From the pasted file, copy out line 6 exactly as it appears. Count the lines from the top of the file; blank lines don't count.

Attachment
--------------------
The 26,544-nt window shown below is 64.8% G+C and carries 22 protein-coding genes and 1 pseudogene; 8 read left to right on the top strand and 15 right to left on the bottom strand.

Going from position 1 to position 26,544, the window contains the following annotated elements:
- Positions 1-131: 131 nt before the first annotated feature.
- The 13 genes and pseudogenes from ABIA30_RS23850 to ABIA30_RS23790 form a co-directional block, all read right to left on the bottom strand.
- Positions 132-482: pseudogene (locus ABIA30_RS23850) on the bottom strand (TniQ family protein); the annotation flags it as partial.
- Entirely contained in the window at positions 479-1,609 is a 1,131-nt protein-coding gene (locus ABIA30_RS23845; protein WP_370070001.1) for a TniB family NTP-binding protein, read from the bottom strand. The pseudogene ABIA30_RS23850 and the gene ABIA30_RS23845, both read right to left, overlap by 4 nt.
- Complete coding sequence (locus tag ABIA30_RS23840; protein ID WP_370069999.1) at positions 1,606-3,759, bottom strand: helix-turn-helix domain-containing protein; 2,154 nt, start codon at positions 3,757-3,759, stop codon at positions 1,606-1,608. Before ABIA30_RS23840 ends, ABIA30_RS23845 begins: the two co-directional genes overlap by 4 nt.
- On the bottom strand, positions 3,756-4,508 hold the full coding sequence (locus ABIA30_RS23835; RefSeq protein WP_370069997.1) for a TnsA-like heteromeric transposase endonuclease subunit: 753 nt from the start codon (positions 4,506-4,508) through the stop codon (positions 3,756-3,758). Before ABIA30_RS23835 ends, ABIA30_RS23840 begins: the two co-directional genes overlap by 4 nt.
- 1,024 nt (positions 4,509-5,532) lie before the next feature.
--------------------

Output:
- Entirely contained in the window at positions 479-1,609 is a 1,131-nt protein-coding gene (locus ABIA30_RS23845; protein WP_370070001.1) for a TniB family NTP-binding protein, read from the bottom strand. The pseudogene ABIA30_RS23850 and the gene ABIA30_RS23845, both read right to left, overlap by 4 nt.